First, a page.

Virtual Production System Requirements - MVP Blog

Virtual Production System Requirements

Virtual Production is a new area of content creation, and as such there is not a lot of data available yet on computer hardware performance for workflows involving technology like LED volumes. The software side of things is also moving fast, and a lot of the early work in this area is being done with Unreal Engine’s fantastic real-time capabilities. Because of its popularity, a lot of our testing and recommendations are based around this application – so you will see it referenced many times in the blog below. In general, though, this advice should apply to most other virtual production software packages as well. If you have any questions or concerns about your specific workflow, please reach out to our consultants for personalized assistance.

Like most software developers, Unreal maintains a list of system requirements that can be used to help ensure the hardware in your system meets their minimum requirements. However, the focus of their recommendations is usually on game development – and while that is similar in some ways, virtual production has its own set of needs as well. Because of that, we’ve taken the time to perform testing to determine what hardware runs different aspects of Unreal Engine the best – and based on this testing, we have come up with our own list of recommended hardware.

CPU for Virtual Production

How does virtual production utilize the CPU?

The processor (or CPU) is one of the most important pieces of an Unreal Engine workstation. The CPU handles all the intense development tasks such as compiling shaders, code, and blueprints as well as light baking. While GPU light baking is slowly gaining popularity, many still rely on CPU light baking and its ability to use multiple machines together to complete the task.

What CPU is best for virtual production?

Currently, the overall fastest CPU for Unreal Engine is AMD’s Threadripper PRO 5995WX. Most development tasks in Unreal Engine, such as compiling shaders and baking lighting, are multi-threaded and scale very well on CPUs offering a lot of cores. Not only that, users running numerous other high-end software packages, or performing complex physics simulations will benefit from the 8-channel RAM available on this class of workstations.

However, many users may not see enough of a speed boost for their particular workflow. Those focused on asset creation may prefer to use a less expensive option, such as the AMD Ryzen 7950X or Intel Core i9 13900K. These CPUs offer a good number of cores, while also offering a higher clock speed that can aid in 3d modeling applications, or with motion capture data.

The more CPU cores a system has, the faster it will be able to compile shaders or bake lighting. This could mean less time waiting for scene edits while your cast and crew sit idle on set.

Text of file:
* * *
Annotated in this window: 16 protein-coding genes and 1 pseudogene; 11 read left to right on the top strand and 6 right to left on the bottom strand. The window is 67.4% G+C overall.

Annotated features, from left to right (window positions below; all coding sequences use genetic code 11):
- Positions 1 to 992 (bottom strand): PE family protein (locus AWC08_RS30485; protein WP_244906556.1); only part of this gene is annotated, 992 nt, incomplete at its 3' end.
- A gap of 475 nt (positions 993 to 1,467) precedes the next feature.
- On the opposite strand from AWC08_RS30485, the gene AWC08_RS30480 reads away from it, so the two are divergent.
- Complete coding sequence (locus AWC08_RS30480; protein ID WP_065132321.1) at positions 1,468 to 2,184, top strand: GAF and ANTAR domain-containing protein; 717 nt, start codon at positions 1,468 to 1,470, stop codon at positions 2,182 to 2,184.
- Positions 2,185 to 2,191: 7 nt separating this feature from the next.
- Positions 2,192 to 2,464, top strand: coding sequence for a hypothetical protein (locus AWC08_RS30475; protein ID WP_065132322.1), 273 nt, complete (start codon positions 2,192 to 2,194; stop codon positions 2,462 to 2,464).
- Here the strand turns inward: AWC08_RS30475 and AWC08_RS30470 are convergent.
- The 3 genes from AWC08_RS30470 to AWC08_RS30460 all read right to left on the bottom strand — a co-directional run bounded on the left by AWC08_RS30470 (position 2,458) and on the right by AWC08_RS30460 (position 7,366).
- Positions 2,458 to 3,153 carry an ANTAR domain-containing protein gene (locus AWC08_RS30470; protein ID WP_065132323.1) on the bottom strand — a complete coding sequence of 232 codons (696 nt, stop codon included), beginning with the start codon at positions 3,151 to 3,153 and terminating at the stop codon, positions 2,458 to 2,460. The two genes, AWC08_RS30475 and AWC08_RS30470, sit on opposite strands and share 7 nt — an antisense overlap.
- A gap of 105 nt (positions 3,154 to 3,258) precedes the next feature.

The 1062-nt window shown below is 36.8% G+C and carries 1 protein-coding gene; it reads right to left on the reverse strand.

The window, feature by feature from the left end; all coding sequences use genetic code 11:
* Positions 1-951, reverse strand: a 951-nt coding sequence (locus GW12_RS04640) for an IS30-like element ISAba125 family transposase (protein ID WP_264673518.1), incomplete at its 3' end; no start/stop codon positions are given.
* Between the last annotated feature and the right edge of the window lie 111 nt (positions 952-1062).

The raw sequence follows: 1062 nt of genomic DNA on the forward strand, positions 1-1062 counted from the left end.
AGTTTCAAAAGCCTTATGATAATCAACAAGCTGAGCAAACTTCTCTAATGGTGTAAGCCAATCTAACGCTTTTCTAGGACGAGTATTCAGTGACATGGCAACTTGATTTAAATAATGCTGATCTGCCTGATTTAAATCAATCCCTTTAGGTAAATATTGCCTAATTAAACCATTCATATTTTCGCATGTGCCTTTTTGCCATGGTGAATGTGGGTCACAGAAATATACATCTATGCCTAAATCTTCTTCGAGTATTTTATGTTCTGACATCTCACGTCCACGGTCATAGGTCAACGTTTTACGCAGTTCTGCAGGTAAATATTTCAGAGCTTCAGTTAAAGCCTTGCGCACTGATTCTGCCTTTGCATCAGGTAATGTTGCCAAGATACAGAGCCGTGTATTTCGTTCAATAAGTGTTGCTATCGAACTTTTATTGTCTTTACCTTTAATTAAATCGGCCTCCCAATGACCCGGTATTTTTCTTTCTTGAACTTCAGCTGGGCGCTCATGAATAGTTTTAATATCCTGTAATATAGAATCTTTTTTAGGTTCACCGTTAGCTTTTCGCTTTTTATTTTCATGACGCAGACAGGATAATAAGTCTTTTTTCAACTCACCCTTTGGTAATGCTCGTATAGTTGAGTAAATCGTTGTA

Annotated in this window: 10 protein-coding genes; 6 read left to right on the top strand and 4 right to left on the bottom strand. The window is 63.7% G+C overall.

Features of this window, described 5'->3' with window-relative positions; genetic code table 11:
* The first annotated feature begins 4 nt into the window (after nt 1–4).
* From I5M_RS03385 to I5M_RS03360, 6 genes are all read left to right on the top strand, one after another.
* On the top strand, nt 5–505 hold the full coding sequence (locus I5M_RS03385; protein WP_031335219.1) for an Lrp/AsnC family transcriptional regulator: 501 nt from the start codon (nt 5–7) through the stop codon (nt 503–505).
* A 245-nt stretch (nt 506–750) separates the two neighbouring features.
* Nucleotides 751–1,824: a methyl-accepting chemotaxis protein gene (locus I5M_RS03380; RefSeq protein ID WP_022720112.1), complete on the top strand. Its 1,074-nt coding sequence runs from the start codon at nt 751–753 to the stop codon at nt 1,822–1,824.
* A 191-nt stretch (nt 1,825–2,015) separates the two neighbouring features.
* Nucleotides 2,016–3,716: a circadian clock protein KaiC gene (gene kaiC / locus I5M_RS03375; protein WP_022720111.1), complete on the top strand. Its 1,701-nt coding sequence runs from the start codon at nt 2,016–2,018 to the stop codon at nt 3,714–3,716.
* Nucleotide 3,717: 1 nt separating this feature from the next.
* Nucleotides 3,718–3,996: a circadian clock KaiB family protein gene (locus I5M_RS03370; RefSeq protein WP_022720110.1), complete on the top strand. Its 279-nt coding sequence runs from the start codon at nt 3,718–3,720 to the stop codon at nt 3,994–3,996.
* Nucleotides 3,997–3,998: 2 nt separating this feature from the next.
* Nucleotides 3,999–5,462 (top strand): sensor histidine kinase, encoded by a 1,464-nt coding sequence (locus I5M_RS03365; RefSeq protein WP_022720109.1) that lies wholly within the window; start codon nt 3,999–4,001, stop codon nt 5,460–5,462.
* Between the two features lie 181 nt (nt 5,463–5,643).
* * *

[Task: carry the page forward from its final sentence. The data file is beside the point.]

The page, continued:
Does virtual production work better with Intel or AMD CPUs?

At the moment, AMD has a slight lead due to their high CPU core counts & their faster single core performance due to their 5nm Architecture.

Does CPU clock speed improve virtual production workflows?

While high clock speeds are sought after by gamers, virtual production doesn’t see as much benefit in Unreal Engine itself. However, some 3D modeling and motion capture applications do benefit from higher clock speeds, so you’ll want a balance of cores and clock speed.

GPU Requirement for Virtual Production

How does virtual production utilize video cards (GPUs)?

The GPU is responsible for how many models, textures, and effects can be displayed on the screen as well as how many frames per second can be displayed. A new feature in Unreal Engine allows for using the GPU to bake lighting.

What GPU (video card) is best for virtual production?

Currently, the fastest GPUs for virtual production are the NVIDIA RTX 6000 Ada Generation and GeForce RTX 4090. The biggest difference between them is the amount of VRAM and Sync support, where the RTX 6000 Ada has the edge – but the RTX 4090 is far more affordable and very similar in raw 3D performance. It really comes down to what requirements your specific setup has: if you are dealing with a large LED wall, then the extra VRAM and support for a Quadro Sync card will make the RTX 6000 Ada the clear winner. For a simpler setup, especially a green screen, the GeForce RTX 4090 will likely suffice and save you money.

How much VRAM (video memory) does virtual production need?

The amount of VRAM needed will depend on the complexity of the project and the final resolution. Running out of VRAM results in a significant performance decrease. Most motion capture or green screen workstations will want from 10-14 GB while large LED Volumes are better off with 24-48GB.

Will multiple GPUs improve performance in virtual production?

There are only a few specific uses for multiple GPUs. The most common use case is while shooting on an LED volume: one GPU can be set to render the inner frustum, while the other renders the outer frustum. Please note that this may require use of a NVLink bridge between the cards, limiting the selection of video cards and systems.

Does virtual production need a professional video card?

If the system needs to sync its rendering with other nodes, an LED wall, or a physical camera, then a professional NVIDIA graphics card is required. In such situations, it is very likely that a NVIDIA Sync card may be needed as well.

Check out our catalogue of optimised Virtual Production builds here.

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3 Comments Text
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